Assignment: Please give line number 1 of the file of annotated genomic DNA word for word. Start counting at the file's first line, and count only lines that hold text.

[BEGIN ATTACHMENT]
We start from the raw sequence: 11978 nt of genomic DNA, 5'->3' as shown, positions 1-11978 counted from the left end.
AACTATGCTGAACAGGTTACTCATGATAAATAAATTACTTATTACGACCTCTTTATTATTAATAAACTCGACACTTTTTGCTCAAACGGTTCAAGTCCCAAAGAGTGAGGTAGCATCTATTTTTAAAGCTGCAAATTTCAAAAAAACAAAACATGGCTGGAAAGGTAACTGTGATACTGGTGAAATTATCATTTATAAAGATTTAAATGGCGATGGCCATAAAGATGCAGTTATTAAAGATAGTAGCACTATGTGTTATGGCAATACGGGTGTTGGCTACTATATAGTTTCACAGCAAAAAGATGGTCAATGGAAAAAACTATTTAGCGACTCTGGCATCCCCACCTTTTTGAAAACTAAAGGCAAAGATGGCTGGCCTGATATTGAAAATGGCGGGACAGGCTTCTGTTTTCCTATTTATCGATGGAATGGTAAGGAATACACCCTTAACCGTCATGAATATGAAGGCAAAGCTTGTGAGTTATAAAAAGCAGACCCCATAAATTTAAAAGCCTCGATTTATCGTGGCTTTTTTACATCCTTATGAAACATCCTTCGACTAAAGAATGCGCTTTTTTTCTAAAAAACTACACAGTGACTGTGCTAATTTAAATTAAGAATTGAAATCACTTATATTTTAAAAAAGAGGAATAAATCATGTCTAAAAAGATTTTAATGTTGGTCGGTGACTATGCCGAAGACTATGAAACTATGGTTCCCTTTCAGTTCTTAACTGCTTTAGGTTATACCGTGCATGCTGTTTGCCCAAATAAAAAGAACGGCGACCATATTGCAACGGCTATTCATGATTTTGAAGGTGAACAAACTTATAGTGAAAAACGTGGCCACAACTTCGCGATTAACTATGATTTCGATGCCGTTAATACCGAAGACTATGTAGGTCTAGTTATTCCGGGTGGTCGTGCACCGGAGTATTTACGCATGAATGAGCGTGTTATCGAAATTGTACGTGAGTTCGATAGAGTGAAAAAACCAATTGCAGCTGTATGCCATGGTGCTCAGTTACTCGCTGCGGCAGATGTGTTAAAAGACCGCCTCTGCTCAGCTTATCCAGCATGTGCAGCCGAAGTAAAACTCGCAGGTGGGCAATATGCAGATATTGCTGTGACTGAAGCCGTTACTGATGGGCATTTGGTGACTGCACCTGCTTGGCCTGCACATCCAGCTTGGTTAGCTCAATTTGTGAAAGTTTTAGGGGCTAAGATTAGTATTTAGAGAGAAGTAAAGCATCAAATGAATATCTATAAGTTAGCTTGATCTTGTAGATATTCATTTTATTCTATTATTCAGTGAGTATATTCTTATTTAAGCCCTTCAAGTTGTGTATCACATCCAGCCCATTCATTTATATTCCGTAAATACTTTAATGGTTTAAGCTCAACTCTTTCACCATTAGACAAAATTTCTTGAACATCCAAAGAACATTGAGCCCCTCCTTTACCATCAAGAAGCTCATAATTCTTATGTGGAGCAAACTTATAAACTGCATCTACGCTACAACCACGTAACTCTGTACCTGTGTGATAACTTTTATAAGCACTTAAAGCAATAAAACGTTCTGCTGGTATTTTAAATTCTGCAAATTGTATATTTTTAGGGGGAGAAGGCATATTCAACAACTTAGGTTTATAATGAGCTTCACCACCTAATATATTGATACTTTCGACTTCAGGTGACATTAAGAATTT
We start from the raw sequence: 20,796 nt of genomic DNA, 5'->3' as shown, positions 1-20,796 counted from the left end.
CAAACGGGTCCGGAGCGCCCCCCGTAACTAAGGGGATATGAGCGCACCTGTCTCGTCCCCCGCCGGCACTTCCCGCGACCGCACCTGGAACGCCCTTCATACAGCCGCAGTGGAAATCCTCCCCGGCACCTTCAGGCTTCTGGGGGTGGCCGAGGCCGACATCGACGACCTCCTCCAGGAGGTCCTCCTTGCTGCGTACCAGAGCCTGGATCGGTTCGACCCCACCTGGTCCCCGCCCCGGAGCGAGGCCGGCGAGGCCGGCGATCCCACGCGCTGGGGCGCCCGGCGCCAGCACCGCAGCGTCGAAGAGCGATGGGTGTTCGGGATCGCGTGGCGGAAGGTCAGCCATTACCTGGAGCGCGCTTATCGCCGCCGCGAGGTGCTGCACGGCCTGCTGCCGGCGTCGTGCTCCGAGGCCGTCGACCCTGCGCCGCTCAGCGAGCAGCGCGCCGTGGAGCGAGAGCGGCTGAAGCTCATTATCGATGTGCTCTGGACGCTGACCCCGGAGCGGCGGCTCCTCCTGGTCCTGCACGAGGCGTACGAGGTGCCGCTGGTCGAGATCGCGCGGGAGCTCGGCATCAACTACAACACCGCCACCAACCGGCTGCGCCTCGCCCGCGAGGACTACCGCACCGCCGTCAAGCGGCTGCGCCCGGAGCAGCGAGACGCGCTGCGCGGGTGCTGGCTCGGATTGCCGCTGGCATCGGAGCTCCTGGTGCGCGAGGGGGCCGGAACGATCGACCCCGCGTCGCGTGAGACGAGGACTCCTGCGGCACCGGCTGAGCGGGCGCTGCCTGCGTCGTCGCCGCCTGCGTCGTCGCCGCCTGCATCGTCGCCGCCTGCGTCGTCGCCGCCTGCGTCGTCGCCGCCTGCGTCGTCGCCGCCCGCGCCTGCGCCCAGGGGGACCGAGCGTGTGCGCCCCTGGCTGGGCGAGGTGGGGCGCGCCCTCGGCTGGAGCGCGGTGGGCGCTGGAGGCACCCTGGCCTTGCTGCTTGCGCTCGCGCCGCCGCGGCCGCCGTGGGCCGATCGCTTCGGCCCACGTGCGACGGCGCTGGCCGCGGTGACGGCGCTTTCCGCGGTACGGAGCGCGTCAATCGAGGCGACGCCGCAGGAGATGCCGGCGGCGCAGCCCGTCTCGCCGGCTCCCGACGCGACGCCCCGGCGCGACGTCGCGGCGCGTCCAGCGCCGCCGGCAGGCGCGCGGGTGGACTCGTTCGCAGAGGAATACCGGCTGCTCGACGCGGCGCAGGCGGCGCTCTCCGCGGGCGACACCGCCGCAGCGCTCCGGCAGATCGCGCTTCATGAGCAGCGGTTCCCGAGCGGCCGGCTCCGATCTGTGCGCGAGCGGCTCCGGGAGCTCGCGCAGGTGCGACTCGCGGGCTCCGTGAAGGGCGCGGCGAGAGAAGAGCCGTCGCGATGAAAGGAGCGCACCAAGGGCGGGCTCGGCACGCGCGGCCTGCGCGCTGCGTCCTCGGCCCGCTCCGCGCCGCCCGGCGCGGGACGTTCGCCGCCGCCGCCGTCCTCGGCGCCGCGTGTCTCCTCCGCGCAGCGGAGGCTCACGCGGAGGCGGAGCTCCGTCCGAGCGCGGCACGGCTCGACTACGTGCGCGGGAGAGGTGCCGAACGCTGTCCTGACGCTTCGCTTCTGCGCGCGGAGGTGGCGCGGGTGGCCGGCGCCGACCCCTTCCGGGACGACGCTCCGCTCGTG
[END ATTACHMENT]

We start from the raw sequence: 11978 nt of genomic DNA, 5'->3' as shown, positions 1-11978 counted from the left end.